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Geomorphic controls on Great Basin riparian vegetation at the watershed and process zone scales
AuthorEngelhardt, Blake M.
AdvisorWeisberg, Peter J.
Natural Resources and Environmental Science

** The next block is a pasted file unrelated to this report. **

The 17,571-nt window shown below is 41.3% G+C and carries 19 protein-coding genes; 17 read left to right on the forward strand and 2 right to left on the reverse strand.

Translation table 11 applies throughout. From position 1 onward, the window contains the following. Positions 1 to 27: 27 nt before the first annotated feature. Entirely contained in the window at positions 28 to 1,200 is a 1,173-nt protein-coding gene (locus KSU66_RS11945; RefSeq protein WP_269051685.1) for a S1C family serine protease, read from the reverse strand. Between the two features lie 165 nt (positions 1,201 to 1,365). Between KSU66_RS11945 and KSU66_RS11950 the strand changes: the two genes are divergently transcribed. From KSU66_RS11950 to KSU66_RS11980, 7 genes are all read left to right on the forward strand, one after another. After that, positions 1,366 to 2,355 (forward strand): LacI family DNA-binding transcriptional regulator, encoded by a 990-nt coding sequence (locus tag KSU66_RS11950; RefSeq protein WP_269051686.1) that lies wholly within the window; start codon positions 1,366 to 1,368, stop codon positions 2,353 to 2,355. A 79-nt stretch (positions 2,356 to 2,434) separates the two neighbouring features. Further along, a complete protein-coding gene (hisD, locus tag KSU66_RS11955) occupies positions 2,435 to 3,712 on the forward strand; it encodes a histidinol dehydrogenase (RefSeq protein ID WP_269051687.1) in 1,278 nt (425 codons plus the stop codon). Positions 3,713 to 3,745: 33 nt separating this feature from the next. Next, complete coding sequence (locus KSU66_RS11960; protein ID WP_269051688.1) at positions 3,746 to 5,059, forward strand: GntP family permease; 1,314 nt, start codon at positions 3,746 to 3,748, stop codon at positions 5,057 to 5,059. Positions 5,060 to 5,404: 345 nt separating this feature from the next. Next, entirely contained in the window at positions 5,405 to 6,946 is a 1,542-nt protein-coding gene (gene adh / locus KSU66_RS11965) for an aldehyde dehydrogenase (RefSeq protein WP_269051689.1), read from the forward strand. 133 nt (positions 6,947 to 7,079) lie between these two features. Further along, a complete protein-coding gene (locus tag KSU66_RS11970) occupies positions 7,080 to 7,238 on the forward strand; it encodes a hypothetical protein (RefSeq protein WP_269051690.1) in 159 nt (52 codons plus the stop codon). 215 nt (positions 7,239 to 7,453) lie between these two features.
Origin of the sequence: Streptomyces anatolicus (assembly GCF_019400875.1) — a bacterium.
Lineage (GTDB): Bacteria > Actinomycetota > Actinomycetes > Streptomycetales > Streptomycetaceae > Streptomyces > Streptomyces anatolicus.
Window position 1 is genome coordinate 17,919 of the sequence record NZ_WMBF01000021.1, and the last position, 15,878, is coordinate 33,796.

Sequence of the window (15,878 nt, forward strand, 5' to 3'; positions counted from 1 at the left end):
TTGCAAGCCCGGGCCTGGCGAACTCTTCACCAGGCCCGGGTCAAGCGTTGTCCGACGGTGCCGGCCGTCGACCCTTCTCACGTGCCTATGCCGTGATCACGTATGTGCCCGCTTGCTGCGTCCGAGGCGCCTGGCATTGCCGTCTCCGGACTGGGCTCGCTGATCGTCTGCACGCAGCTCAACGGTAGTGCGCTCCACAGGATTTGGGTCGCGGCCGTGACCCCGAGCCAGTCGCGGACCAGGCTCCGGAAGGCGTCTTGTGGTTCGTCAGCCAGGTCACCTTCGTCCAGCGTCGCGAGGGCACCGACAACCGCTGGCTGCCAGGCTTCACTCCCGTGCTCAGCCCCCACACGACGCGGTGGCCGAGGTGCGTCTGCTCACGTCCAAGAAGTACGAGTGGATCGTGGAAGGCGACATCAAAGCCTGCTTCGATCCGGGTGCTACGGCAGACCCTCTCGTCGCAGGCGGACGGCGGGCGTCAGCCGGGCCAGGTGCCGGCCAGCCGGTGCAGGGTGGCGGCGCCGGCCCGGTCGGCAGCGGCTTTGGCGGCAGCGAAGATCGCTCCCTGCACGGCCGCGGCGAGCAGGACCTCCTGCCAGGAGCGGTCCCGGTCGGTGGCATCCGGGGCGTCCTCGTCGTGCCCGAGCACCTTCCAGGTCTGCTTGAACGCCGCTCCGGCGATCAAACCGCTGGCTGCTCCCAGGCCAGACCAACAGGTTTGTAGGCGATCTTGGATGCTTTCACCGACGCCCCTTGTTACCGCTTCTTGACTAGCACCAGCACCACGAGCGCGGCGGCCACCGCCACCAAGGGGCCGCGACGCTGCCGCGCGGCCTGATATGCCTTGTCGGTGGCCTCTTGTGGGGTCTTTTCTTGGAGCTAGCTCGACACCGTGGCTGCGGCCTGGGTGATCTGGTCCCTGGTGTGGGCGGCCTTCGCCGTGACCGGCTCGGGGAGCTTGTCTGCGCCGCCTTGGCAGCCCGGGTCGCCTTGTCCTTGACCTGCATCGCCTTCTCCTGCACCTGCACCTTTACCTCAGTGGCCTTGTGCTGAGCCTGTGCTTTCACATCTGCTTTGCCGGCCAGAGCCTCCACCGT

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Riparian ecosystems supply valuable resources in all landscapes, but especially in semiarid regions such as the Great Basin of the western United States. Over half of Great Basin streams are thought to be in poor ecological condition and further deterioration is of significant concern to stakeholders. A thorough understanding of how physical processes acting at multiple scales work independently and interactively to shape riparian communities is necessary for successful management and restoration. I investigated: 1) geomorphic influences on riparian vegetation pattern at the watershed scale; 2) the ecological significance of process zones, a hydrogeomorphic classification scheme; and 3) relationships between geomorphic characteristics, riparian community distribution, and plant species abundances.The study was conducted in small, upland watersheds in several mountain ranges of central Nevada, USA. The watershed-scale component used a GIS-based approach to quantify riparian extent, vegetation type proportions, and geomorphic characteristics of eighteen watersheds. The process zone component involved field-mapping process zones and vegetation types, followed by sampling of geomorphic and vegetation data at 184 sites along main stream channels in four watersheds. Regression and multivariate analyses related geomorphic variables to patterns of riparian vegetation. An ANOVA tested for differences in physical characteristics of process zones.Riparian extent was positively related to percent intrusive bedrock, and was negatively related to percent carbonate bedrock and relative stream power. Riparian forest and shrub types were more abundant in small, rugged watersheds of high relief; meadow vegetation types were more abundant in large, low gradient, and less rugged watersheds. Process zones exhibited some significant differences in valley and channel geomorphic attributes, but were not strongly associated with specific assemblages of vegetation types. Riparian plant communities were primarily distinguished by elevation and contributing area, and secondarily by valley and channel attributes. Variables describing the larger-scale geomorphic context (e.g. watershed, bedrock, contributing area, elevation) also were strong predictors of plant species abundances. Watershed geomorphology significantly constrained riparian corridor extent and relative abundance of woody or herbaceous vegetation within the corridor. In addition, riparian community composition and species abundances were strongly influenced by the larger-scale geomorphic context, such as differences in watershed characteristics and site bedrock, elevation and contributing area. Although I did not identify distinct process zone-vegetation type assemblages with the classification applied in this study, my results suggest that incorporation of such variables into the classification scheme should make it more meaningful for explaining and predicting patterns of riparian vegetation in these small upland watersheds.